Lupus Loophole Turns Out to be Dead-End

Statins not advised for routine use in pediatric lupus patients

/ Author:  / Reviewed by: Joseph V. Madia, MD

(RxWiki News) Even though pediatric lupus patients are at increased risk of developing heart disease as adults, statin drugs, which lower cholesterol, do not provide enough benefit to warrant use in these patients.

Children with lupus, an autoimmune disease that causes widespread inflammation and organ damage, often exhibit early signs of atherosclerosis (hardening of the arteries) putting them at risk of heart attack and stroke.

Researchers at Duke University Medical Center wanted to find a way to lower this risk and turned to statin drugs for the study. The randomized trial included 221 participants with pediatric lupus (ages 10 to 21). One group of patients were assigned statin drugs while the other group of children took placebo for 36 months.

While the statins appeared safe and effective in lowering blood-fat (lipid) levels and levels of an inflammation marker known as C-reactive protein (CRP), "their effect on atherosclerosis was not significant enough to warrant routine use," said Laura Schanberg, MD, a professor of pediatrics at Duke University Medical Center.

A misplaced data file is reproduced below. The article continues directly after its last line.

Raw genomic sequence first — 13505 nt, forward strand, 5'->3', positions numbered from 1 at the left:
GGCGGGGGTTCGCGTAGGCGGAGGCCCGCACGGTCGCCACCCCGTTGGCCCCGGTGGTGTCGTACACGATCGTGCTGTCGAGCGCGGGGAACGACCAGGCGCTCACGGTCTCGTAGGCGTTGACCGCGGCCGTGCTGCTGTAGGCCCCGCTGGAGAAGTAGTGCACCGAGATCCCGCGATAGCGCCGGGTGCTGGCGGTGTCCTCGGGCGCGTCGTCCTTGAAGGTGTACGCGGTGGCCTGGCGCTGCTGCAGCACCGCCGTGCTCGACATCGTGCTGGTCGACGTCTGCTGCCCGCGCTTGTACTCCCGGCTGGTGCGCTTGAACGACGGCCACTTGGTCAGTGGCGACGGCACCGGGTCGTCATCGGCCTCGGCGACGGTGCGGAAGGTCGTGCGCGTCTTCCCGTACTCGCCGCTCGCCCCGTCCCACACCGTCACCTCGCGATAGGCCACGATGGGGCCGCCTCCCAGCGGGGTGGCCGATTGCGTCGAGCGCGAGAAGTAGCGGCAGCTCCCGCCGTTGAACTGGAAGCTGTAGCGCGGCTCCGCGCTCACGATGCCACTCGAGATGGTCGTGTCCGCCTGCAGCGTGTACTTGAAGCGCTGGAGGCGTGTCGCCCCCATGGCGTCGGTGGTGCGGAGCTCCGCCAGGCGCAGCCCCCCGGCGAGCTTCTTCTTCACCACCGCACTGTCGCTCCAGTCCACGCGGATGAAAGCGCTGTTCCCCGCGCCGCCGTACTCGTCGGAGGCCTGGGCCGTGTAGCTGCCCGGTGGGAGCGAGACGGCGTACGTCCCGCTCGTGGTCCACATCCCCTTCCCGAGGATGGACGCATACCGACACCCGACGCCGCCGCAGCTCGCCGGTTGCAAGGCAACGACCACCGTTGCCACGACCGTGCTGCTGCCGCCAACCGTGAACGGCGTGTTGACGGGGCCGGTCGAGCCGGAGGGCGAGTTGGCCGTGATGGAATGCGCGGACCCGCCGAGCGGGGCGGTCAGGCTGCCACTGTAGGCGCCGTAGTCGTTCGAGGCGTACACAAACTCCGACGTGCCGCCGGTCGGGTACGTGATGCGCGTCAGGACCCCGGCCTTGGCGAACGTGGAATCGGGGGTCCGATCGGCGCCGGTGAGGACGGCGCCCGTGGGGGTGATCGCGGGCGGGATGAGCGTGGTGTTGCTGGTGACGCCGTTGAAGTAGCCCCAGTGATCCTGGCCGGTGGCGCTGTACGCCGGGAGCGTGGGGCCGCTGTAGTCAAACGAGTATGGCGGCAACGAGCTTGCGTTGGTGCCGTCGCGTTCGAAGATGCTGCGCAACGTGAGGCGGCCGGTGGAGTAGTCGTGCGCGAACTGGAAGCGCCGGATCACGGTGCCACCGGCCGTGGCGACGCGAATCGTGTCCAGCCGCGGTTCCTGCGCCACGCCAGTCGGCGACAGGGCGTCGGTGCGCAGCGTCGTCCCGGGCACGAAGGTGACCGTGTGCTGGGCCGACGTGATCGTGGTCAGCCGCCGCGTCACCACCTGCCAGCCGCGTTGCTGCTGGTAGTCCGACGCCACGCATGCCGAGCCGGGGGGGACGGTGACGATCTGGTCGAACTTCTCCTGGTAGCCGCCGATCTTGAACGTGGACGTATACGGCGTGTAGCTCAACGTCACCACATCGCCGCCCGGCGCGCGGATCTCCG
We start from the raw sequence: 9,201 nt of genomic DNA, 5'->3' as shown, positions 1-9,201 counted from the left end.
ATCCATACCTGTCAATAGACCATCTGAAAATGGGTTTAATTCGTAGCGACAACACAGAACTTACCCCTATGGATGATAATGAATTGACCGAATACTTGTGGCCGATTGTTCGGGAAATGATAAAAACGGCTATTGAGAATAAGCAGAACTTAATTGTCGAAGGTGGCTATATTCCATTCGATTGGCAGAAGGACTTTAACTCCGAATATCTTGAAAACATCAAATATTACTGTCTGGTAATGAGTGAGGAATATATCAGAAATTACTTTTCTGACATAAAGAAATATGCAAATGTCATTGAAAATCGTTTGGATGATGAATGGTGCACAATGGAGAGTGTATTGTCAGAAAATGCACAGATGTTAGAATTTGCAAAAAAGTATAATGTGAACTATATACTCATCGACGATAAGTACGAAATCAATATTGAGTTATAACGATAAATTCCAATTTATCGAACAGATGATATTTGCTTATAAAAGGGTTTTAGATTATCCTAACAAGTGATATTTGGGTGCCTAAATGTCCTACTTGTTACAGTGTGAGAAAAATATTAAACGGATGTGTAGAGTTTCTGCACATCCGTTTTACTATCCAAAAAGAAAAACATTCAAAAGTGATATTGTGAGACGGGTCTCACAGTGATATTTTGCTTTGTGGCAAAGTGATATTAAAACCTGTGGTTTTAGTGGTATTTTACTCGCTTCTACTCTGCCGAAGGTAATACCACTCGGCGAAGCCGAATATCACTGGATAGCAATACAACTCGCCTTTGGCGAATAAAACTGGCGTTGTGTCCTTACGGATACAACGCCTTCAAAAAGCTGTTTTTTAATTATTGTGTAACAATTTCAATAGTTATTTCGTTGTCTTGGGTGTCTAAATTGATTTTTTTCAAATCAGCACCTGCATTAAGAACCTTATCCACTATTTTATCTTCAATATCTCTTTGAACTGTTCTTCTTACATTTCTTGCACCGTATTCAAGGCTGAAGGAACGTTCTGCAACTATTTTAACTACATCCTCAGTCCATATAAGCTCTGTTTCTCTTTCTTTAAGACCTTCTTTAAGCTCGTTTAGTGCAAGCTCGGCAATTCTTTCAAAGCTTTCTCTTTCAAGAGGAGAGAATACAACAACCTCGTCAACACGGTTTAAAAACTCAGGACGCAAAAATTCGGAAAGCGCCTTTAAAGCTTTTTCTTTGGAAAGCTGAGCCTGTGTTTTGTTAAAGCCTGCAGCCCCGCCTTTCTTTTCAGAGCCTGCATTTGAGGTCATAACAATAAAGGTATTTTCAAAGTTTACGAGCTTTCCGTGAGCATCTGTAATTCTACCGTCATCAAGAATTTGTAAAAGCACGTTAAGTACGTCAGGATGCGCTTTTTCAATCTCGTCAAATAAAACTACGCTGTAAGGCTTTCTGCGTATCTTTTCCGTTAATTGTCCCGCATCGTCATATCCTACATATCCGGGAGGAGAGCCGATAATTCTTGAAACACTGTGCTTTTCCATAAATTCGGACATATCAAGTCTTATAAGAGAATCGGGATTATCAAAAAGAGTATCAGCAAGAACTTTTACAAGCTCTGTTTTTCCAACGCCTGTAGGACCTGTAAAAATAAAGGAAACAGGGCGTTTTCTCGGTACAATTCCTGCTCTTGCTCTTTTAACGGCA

Close to 200,000 people in the U.S. have Lupus, with women being affected nine times more than men. Women of Afro/Caribbean descent are affected three times more often than other ethnic groups. Lupus is an autoimmune disease that attacks multiple organ systems and connective tissues in the body, is incurable, but treatable, and most people with it will live a normal lifespan. The initial symptoms of Lupus are fever, joint pain and fatigue. About 30 percent of lupus patients have dermatologic symptoms, with 30 percent to 50 percent getting the characteristic butterfly shaped rash on the face. Another very serious complication is end stage renal disease (ESRD), and kidney transplants are common. Lupus can also be drug induced by quinidine, phenytoin (Dilantin), hydralazine (Apresoline), and procainamide (Pronestyl), but is fortunately reversible. Drugs used to treat lupus are frequently DMARDS (disease modifying anti-rheumatic drugs) such as Humira, Rituxan, Remicade, Methotrexate, and Enbrel; Steroids and other immunosuppressants help reduce symptoms as well, with examples being Belimumab and Atacicept. Painkillers are common and often necessary. An ANA (anti-nuclear antibody) blood test is frequently used to diagnosis lupus.

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Review Date: 
January 26, 2011
Last Updated:
March 10, 2011